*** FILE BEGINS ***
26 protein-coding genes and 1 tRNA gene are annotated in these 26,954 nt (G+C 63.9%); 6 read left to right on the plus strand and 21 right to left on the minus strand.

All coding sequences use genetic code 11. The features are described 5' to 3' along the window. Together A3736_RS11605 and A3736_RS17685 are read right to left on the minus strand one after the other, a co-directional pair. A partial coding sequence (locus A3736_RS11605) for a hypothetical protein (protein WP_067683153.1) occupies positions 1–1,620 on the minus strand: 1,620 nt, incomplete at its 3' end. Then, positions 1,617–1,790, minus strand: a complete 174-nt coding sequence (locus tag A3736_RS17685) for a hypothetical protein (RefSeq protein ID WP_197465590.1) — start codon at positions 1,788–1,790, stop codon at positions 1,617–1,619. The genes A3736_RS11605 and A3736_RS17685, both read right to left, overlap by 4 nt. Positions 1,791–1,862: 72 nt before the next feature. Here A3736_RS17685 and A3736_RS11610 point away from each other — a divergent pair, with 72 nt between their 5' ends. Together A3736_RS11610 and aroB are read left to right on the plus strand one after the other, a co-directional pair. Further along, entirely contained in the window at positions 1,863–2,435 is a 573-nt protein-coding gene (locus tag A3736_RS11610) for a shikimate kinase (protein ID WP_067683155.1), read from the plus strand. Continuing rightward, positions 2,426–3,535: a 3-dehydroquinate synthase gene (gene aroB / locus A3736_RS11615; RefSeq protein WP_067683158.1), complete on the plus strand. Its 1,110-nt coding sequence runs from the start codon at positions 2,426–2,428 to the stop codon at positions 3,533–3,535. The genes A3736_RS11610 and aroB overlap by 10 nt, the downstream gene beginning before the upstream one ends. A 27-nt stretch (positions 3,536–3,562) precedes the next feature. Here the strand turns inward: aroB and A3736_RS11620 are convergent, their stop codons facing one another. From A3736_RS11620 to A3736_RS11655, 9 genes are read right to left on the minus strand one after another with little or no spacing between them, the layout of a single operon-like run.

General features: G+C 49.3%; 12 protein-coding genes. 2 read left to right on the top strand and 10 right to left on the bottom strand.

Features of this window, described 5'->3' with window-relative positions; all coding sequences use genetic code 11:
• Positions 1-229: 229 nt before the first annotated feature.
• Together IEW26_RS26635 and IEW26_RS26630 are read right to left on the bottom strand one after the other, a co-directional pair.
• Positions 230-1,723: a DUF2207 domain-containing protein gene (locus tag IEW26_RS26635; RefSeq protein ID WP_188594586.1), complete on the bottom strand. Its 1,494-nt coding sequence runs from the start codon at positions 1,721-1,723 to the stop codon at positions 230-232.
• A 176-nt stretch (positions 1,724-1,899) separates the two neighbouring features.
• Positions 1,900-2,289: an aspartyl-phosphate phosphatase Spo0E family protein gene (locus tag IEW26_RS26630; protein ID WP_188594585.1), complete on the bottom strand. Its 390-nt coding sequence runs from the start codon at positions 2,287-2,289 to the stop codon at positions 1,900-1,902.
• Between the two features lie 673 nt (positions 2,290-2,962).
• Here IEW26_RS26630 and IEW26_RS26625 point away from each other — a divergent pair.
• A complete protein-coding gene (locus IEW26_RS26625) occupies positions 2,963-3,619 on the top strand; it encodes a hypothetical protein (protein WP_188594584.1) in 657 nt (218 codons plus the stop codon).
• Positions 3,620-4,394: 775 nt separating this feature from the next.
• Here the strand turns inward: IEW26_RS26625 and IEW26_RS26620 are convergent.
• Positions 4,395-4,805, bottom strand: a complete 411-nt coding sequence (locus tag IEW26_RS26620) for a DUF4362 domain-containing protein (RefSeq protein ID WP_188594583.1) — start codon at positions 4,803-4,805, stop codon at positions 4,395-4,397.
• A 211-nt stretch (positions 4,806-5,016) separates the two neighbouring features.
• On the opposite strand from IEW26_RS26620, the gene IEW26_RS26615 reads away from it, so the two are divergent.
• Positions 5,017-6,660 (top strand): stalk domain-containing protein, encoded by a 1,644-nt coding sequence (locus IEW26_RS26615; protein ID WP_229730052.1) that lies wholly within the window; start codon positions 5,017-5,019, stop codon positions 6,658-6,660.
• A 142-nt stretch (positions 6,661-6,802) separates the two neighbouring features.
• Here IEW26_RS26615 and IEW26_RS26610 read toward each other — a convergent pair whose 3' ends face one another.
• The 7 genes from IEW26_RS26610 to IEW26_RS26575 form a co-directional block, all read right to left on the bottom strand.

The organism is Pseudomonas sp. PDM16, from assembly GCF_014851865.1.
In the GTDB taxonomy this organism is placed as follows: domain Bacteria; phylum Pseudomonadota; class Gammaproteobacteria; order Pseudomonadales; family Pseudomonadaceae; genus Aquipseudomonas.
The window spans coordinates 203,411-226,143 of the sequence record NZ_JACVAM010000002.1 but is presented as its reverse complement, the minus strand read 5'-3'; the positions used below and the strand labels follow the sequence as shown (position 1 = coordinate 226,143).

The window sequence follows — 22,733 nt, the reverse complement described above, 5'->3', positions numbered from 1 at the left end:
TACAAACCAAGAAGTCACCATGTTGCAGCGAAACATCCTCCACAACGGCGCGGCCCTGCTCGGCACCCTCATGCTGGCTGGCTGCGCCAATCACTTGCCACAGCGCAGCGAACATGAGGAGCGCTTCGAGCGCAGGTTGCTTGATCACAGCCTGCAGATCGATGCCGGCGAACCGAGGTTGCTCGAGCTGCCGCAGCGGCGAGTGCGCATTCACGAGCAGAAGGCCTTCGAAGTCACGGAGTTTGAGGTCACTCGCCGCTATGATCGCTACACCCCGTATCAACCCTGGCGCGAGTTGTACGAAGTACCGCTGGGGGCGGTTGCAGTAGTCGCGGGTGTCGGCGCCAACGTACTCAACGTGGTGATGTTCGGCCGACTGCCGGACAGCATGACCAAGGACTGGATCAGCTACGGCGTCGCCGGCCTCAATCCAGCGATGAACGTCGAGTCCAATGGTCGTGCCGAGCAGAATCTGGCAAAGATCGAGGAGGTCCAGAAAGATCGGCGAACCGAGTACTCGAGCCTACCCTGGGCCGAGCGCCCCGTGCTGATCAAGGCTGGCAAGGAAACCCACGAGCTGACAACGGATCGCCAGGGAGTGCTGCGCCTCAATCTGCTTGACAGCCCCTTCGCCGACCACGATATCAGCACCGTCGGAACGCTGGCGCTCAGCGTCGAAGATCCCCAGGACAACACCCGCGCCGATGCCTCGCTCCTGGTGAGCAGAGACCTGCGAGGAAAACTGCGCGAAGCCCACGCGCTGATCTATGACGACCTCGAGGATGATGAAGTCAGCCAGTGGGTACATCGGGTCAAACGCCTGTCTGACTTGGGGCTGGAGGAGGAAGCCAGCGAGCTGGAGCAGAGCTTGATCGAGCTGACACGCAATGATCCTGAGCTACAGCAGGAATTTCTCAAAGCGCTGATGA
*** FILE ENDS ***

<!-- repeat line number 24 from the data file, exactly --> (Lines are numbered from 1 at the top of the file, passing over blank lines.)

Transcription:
The window spans coordinates 203,411-226,143 of the sequence record NZ_JACVAM010000002.1 but is presented as its reverse complement, the minus strand read 5'-3'; the positions used below and the strand labels follow the sequence as shown (position 1 = coordinate 226,143).